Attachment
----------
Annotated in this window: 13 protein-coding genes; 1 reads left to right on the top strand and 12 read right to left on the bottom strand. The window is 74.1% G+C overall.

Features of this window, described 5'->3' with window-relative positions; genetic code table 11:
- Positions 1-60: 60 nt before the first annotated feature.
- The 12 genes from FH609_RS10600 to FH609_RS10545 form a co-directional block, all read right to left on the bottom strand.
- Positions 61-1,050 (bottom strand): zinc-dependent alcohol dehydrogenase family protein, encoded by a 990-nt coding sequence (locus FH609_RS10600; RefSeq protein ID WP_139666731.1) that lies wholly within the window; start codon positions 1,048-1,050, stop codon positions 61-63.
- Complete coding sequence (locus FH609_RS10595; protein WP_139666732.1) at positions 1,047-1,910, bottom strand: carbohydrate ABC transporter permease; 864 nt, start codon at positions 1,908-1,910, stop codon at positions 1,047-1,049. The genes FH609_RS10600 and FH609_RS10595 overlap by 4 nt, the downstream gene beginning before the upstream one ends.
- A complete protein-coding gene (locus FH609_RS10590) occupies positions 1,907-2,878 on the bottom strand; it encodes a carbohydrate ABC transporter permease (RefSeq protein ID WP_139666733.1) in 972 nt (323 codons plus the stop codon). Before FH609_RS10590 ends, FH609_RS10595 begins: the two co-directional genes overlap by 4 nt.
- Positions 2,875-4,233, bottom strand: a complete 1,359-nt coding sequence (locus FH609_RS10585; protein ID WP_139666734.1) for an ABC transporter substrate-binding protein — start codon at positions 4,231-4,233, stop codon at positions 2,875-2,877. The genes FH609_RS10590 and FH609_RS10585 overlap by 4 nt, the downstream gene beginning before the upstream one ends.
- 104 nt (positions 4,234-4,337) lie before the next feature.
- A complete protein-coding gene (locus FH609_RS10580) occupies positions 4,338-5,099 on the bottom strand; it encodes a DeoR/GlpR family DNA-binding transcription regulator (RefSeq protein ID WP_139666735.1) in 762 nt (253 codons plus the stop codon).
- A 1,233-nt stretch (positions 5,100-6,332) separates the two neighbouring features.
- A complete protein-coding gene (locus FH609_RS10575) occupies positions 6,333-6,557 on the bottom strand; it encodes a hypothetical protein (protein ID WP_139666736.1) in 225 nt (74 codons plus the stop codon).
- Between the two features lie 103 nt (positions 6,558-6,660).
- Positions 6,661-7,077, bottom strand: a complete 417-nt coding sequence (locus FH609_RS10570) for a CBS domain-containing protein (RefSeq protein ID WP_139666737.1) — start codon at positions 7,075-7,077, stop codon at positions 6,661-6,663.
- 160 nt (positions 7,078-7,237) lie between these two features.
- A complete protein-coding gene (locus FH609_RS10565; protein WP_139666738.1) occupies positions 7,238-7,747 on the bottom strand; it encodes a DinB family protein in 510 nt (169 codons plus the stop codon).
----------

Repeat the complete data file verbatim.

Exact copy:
Annotated in this window: 13 protein-coding genes; 1 reads left to right on the top strand and 12 read right to left on the bottom strand. The window is 74.1% G+C overall.

Features of this window, described 5'->3' with window-relative positions; genetic code table 11:
- Positions 1-60: 60 nt before the first annotated feature.
- The 12 genes from FH609_RS10600 to FH609_RS10545 form a co-directional block, all read right to left on the bottom strand.
- Positions 61-1,050 (bottom strand): zinc-dependent alcohol dehydrogenase family protein, encoded by a 990-nt coding sequence (locus FH609_RS10600; RefSeq protein ID WP_139666731.1) that lies wholly within the window; start codon positions 1,048-1,050, stop codon positions 61-63.
- Complete coding sequence (locus FH609_RS10595; protein WP_139666732.1) at positions 1,047-1,910, bottom strand: carbohydrate ABC transporter permease; 864 nt, start codon at positions 1,908-1,910, stop codon at positions 1,047-1,049. The genes FH609_RS10600 and FH609_RS10595 overlap by 4 nt, the downstream gene beginning before the upstream one ends.
- A complete protein-coding gene (locus FH609_RS10590) occupies positions 1,907-2,878 on the bottom strand; it encodes a carbohydrate ABC transporter permease (RefSeq protein ID WP_139666733.1) in 972 nt (323 codons plus the stop codon). Before FH609_RS10590 ends, FH609_RS10595 begins: the two co-directional genes overlap by 4 nt.
- Positions 2,875-4,233, bottom strand: a complete 1,359-nt coding sequence (locus FH609_RS10585; protein ID WP_139666734.1) for an ABC transporter substrate-binding protein — start codon at positions 4,231-4,233, stop codon at positions 2,875-2,877. The genes FH609_RS10590 and FH609_RS10585 overlap by 4 nt, the downstream gene beginning before the upstream one ends.
- 104 nt (positions 4,234-4,337) lie before the next feature.
- A complete protein-coding gene (locus FH609_RS10580) occupies positions 4,338-5,099 on the bottom strand; it encodes a DeoR/GlpR family DNA-binding transcription regulator (RefSeq protein ID WP_139666735.1) in 762 nt (253 codons plus the stop codon).
- A 1,233-nt stretch (positions 5,100-6,332) separates the two neighbouring features.
- A complete protein-coding gene (locus FH609_RS10575) occupies positions 6,333-6,557 on the bottom strand; it encodes a hypothetical protein (protein ID WP_139666736.1) in 225 nt (74 codons plus the stop codon).
- Between the two features lie 103 nt (positions 6,558-6,660).
- Positions 6,661-7,077, bottom strand: a complete 417-nt coding sequence (locus FH609_RS10570) for a CBS domain-containing protein (RefSeq protein ID WP_139666737.1) — start codon at positions 7,075-7,077, stop codon at positions 6,661-6,663.
- 160 nt (positions 7,078-7,237) lie between these two features.
- A complete protein-coding gene (locus FH609_RS10565; protein WP_139666738.1) occupies positions 7,238-7,747 on the bottom strand; it encodes a DinB family protein in 510 nt (169 codons plus the stop codon).